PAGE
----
Chasing Coral (website), Netflix link: Coral reefs take up less than 0.1% of the ocean, but help support around 25% of ocean animal life. Simply speaking, they are hugely important and yet they are under pressure from ocean acidification and climate change more than has ever been known in recorded history. This film covers work by scientists and film makers to document the phenomenon known as ‘coral bleaching’, a phenomenon which makes the coral more susceptible to disease and death.

Mission Blue (website), Netflix link: This film documents the amazing life of Sylvia Earle, an oceanographer and explorer, and the first female chief scientist of the U.S. National Oceanic and Atmospheric Administration. A great watch as a biography and science documentary rolled into one.

 

Films to purchase online

Before the Flood (website), purchase link: As you might expect from a documentary starring Leonard di Caprio, this is big budget and high impact. The film is an intense look at climate change and what government and citizens have to do to stop the world reaching dangerous levels of warming. The soundtrack is by Trent Reznor (of Nine Inch Nails fame), Atticus Ross, Gustavo Santaolalla and Mogwai and is therefore predictably excellent.

Trashed (website), purchase link: An in-depth look at the huge, growing problems of waste. This documentary tackles a wide range of issues, including incineration, landfills, pollution, health problems and a myriad of other issues relating to all the rubbish we create. Bonus cameo by the wonderful Rachelle Strauss, founder of Zero Waste Week and all round eco-superwoman.

Plastic Paradise (website and purchase link): A trip in search of finding and understanding the Great Pacific Garbage Patch, this film visits some of the remotest places on the planet, discovering that plastic pollution has got there before we ever could. Good luck getting through this one without swearing you’ll never buy a plastic bottle again!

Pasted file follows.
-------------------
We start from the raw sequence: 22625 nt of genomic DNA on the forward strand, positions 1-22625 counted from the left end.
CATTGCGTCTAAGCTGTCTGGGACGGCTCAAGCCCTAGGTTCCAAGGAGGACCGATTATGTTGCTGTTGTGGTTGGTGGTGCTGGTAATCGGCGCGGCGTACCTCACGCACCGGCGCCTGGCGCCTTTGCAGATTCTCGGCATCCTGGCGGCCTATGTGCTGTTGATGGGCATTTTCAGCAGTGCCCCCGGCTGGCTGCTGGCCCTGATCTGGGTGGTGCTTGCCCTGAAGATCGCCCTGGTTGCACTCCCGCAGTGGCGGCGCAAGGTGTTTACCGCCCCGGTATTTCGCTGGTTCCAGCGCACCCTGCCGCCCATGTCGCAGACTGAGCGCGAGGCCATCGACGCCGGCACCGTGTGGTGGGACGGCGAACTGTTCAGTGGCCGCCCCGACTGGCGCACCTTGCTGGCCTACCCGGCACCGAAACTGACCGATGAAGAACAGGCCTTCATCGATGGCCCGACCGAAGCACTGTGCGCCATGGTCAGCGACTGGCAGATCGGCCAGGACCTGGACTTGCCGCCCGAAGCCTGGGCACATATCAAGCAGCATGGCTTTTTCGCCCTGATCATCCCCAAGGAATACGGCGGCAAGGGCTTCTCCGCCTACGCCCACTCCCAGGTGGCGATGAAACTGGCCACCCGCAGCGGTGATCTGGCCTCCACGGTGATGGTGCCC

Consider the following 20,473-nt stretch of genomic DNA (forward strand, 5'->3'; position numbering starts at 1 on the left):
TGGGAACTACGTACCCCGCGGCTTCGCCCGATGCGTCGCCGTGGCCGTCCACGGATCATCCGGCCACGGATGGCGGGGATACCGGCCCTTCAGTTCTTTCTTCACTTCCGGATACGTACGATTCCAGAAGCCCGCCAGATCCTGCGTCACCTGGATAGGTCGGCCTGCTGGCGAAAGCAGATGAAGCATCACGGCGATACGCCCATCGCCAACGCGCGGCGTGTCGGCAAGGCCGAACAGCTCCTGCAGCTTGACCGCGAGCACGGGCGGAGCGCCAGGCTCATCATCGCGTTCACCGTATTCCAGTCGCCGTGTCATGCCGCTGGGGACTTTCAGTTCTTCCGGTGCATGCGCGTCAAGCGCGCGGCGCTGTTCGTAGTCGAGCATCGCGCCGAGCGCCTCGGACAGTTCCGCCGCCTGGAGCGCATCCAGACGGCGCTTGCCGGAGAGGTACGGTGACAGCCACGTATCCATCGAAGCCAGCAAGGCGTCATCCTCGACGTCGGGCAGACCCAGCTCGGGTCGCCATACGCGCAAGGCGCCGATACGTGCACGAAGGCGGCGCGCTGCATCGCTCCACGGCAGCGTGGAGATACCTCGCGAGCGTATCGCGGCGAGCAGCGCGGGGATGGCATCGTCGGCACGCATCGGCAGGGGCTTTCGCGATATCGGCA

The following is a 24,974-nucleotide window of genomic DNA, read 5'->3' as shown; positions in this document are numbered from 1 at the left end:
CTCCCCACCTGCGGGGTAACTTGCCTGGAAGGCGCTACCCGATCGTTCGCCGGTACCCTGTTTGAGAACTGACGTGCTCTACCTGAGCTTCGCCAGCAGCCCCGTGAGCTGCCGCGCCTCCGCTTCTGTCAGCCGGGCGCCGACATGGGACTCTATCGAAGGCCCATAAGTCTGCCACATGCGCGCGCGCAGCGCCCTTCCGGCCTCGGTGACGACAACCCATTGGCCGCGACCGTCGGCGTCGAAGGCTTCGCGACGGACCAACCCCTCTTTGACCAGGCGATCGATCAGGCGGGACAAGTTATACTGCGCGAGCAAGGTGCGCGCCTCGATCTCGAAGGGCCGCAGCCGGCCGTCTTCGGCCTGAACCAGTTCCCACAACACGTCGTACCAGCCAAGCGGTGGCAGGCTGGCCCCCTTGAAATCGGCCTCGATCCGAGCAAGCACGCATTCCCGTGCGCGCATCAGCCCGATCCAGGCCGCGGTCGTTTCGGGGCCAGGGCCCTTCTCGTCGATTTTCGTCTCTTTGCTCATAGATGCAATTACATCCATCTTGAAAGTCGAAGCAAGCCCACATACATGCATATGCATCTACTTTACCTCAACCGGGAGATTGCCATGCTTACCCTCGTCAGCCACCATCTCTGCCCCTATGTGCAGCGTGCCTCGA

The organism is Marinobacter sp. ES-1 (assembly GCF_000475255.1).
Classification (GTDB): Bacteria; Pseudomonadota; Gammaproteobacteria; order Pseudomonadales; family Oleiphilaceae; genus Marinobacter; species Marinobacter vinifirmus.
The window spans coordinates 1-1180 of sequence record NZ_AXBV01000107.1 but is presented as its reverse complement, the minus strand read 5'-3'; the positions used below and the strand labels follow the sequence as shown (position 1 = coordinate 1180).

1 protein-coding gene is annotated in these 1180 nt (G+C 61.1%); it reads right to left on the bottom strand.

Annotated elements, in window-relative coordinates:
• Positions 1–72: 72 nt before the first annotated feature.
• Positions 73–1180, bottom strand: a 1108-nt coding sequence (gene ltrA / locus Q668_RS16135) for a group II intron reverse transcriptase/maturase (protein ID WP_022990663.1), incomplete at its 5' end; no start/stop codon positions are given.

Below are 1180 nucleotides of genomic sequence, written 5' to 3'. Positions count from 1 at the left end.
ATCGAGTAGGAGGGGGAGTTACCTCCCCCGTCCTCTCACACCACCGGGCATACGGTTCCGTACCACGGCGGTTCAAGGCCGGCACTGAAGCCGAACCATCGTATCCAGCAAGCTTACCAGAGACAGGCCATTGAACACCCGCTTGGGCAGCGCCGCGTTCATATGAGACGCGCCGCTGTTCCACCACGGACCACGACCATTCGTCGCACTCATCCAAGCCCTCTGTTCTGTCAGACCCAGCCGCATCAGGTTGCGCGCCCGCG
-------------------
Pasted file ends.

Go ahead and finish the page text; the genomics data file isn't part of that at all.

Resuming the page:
Just a quick note to say that none of the links above are affiliate links, and I have no interests to declare in any of these recommendations (and neither can I take any responsibility for your streaming or downloading shenanigans)! They really are just great documentaries that may well change how you see our shared planet.

What are your favourite environmental documentaries? Any recommendations to add to this list? Please share your comments and recommendations in the comments form below!

6 thoughts on “Green on screen: 10 must-see environmental films

  1. I’ve seen quite a few of these! A good list – it’s all about education! I watched A Plastic Ocean last week and blogged about it – happy to see it in your list! True Cost was great too – also blogged about that! I guess the ones that leave a big impact I need to talk about!

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    1. I think my fav bits of that film are Sunita Narain explaining why the developing world is pissed off with America telling them to stop polluting. Her anger is just spot on!

      Like